Theatre Review: The Unbelievables is a magical, modern spectacle

Seeing is believing. Especially when you are watching a theatre show like, The Unbelievables. This variety show comes from the producers of The Illusionists and Circus 1903 and promises to be the “greatest” one on earth. The finished product is a grand assortment of different treats and tricks, with performers from multiple disciplines and presentations that left you sitting and staring in wonderment.

Like The Illusionists and Circus 1903, The Unbelievables mixes high production values with a brand of modern circus artistry. It is all about putting on a frenetic, constantly-changing modern spectacle that keeps the audience on their toes. The night is helmed by New York City comic, Harrison Greenbaum who delivered some illusions of his own in between a great array of wise cracks. Perhaps his best joke of the night was his thoughts on Australia: “Twelve hours ahead and four years behind.”

One of the first acts for the evening was a Tony-award winning ventriloquist named, Jay Johnson. He performed two separate pieces, one with a puppet monkey and the other with a human doll named Bob. The latter was the punchier and funnier spot and you got the sense that this one provided a better interplay between the artist and the puppet. Johnson is certainly talented but his act is not as mind-boggling as some of the other artists on this particular bill.

If you wanted some real head-scratching moments that left you wondering, “How do they do that?” then this was best left to Shin Lim AKA The Virtuoso with his amazing sleight of hand. He performed some fantastic card tricks including some that incorporated smoke and another one where he made a large texta disappear. Sadly, the camera people couldn’t keep up with his physical prowess and they didn’t frame Lim properly on the video, so some of these moments were lost on the big screen of the cavernous Concert Hall. This was rather disappointing.

Husband and wife team, Sos and Victoria Petrosyan also dazzled audiences with their quick changes, a performance style that sees an artist change to a new costume within a matter of seconds. They hold multiple world records for quick changes and Victoria got through a crazy number of different outfits in their time. But perhaps the most astounding one was when she appeared in a white floating dress amidst a sea of glitter.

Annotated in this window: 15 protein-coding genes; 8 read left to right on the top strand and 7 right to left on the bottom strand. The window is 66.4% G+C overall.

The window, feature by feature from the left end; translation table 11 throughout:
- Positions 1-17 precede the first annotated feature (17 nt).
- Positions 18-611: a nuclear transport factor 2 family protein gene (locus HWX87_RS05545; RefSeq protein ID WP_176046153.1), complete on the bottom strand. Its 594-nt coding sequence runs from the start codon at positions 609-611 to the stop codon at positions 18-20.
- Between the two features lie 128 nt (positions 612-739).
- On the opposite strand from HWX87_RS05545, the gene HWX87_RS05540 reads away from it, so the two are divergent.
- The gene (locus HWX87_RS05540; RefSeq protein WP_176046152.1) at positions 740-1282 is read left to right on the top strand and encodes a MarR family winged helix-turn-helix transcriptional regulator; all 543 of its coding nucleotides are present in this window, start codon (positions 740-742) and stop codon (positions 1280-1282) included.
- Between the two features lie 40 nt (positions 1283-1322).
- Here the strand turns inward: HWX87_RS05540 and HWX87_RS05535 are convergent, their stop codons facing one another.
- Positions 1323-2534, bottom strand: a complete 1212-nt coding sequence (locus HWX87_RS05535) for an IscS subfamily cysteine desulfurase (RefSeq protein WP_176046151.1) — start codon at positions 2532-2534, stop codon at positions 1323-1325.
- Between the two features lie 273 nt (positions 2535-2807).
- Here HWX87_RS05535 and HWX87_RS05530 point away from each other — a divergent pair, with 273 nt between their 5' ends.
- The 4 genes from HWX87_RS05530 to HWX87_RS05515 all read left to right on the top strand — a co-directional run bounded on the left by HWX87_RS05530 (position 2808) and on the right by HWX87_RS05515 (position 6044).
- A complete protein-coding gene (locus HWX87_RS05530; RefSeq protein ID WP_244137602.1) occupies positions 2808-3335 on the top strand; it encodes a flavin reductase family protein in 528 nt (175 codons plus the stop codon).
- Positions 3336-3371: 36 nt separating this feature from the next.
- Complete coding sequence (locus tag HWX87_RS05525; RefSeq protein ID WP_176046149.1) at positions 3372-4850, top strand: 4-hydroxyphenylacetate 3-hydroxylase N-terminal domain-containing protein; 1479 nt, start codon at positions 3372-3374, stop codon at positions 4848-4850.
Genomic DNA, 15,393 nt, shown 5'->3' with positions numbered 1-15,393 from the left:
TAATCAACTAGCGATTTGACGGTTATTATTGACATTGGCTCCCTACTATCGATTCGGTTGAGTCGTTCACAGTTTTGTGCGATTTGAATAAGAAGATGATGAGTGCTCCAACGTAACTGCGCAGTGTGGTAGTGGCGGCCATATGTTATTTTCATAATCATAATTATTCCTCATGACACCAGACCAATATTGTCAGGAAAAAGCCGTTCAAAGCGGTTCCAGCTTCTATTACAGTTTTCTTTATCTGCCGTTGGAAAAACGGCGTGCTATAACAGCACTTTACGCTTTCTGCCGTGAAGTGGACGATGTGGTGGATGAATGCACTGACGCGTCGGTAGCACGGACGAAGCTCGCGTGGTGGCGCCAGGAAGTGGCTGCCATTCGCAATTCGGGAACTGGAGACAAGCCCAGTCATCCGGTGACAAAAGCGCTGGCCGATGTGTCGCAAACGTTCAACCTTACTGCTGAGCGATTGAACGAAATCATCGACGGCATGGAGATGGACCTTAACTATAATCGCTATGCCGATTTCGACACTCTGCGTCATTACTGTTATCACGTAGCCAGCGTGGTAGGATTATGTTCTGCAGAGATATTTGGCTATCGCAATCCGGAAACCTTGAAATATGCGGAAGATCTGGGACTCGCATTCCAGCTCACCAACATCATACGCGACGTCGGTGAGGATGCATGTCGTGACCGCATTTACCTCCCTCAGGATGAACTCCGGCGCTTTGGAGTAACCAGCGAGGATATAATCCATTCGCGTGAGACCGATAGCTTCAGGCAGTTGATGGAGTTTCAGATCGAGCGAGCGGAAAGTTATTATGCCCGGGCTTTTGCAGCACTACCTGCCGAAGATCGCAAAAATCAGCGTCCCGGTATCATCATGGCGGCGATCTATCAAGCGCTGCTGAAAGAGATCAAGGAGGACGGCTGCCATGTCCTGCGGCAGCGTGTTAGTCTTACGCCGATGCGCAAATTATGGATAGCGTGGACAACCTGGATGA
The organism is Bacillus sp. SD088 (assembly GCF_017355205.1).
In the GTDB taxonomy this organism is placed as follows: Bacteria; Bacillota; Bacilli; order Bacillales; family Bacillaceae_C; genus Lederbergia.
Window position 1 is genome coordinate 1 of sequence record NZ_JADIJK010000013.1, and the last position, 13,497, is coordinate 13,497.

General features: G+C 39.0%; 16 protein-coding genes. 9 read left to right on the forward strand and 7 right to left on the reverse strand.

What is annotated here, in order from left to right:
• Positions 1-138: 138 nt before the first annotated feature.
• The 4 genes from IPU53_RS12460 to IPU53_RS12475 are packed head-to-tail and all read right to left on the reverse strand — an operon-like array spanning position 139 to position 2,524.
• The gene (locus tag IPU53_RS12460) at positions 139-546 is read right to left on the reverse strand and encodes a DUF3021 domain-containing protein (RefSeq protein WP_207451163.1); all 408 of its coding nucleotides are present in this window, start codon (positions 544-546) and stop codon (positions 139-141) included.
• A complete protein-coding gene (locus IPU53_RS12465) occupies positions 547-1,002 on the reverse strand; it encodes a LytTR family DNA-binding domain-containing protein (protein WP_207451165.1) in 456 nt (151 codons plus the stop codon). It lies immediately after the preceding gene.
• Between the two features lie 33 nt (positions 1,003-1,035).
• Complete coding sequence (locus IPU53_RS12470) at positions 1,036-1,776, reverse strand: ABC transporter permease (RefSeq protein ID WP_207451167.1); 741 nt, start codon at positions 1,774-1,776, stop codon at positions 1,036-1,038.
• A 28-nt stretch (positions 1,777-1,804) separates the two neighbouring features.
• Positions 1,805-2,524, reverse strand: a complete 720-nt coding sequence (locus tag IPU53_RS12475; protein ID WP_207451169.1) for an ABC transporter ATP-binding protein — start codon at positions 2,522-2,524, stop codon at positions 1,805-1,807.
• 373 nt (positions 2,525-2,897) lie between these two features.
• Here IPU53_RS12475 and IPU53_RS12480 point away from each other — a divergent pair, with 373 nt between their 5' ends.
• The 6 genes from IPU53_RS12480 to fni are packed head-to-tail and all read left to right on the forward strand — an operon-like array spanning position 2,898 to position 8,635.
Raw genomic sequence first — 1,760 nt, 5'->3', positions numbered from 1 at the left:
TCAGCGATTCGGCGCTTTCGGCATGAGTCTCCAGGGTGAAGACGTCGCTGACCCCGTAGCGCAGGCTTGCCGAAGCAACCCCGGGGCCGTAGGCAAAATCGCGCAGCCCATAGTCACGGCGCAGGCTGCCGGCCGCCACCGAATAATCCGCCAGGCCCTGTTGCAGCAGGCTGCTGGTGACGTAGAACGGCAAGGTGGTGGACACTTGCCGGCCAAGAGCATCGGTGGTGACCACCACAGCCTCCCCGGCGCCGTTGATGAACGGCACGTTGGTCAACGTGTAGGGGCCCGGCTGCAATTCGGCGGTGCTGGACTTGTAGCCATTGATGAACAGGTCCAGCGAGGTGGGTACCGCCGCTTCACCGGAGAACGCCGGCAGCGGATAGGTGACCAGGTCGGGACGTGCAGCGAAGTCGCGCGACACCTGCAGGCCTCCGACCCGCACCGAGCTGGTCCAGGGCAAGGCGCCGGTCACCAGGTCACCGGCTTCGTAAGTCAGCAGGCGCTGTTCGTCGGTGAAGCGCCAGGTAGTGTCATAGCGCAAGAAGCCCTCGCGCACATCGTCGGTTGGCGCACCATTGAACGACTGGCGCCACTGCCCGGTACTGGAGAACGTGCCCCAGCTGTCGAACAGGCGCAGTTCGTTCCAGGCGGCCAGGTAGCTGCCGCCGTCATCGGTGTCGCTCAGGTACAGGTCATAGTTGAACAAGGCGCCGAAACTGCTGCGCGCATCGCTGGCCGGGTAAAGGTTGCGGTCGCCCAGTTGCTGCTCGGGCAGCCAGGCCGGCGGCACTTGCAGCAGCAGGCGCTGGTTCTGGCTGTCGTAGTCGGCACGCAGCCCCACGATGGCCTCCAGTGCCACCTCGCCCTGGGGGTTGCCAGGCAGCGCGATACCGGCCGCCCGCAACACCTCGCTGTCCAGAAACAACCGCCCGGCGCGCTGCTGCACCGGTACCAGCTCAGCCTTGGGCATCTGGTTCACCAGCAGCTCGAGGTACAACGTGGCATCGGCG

For those wanting amazing physical feats, the hand-balancing duo of Alan Pagnota and Rafael Ferreira plus The Titan AKA Artem Lyubanevych were your men. The former pair used immense balance, strength and poise to assume a variety of different positions where they were able to support each other’s weight. This is spectacular in and of itself but it’s an even greater feat when you realise that Ferreira has congenital arthrogryposis and is wheelchair-bound. Lyubanevych meanwhile, was suspended at the greatest height ever seen in the Concert Hall as he shimmied and basically pole-danced his way to the topper-most of the popper-most (and he didn’t even have a harness or a net!)

Those wanting thrills could also get their kicks during the crazy, knife-throwing antics of Alfredo and Anna Silva’s act. There were spinning wheels, blindfolds and cross bars added into this breath-taking spectacle. Brett Loudermilk’s sword swallowing antics were also exciting but not for the faint-hearted.

The individuals seeking something a little less daring could delight in Julia Kurkina’s sand art where she drew different world monuments in sand and was accompanied by the tune, “What A Wonderful World.” Roberto Carlos on the other hand, managed to manipulate juggling pins and balls with his mouth and hands. He managed to manoeuvre everything so fast you almost felt like you’d blink and miss it.

The soundtrack to the show was upbeat and jazzy and was played by a large show band. We were treated to a vocal powerhouse with blue mermaid hair known as Emi Secrest. She has also sung back-up for Macy Gray. There were also six dancers who provided an amazing display of Latin and ballroom dancing styles as well as different lifts and drops not dissimilar to those seen in Dirty Dancing. The outfits designed by Angela Aaron were gorgeous and added a dash of Hollywood to the show.

The Unbelievables had been a mixed assortment of cool moments, cheeky humour and illusions that left you on the edge of your seat wondering how they did it. Some of these slots would appeal to certain audience members over others, but overall there was a little something for everybody in this fun, family-friendly show that left you guessing. The proceedings may have worked a tad better in a slightly smaller venue but for the most part, this was a big night of entertainment that showcased some extraordinary novelties and the kind of dazzling artistry you’d typically associate with variety shows from a golden age.


Photo credit: Jacquie Manning
Photos supplied and used with permission

The Unbelievables plays at the Sydney Opera House until 29 December 2017. It then plays Melbourne’s Hamer Hall from 3-13 January 2018 and Perth’s Crown Theatre from 18-28 January 2018. Tickets can be purchased via


This content has recently been ported from its original home on Arts on the AU and may have formatting errors – images may not be showing up, or duplicated, and galleries may not be working. We are slowly fixing these issue. If you spot any major malfunctions making it impossible to read the content, however, please let us know at editor AT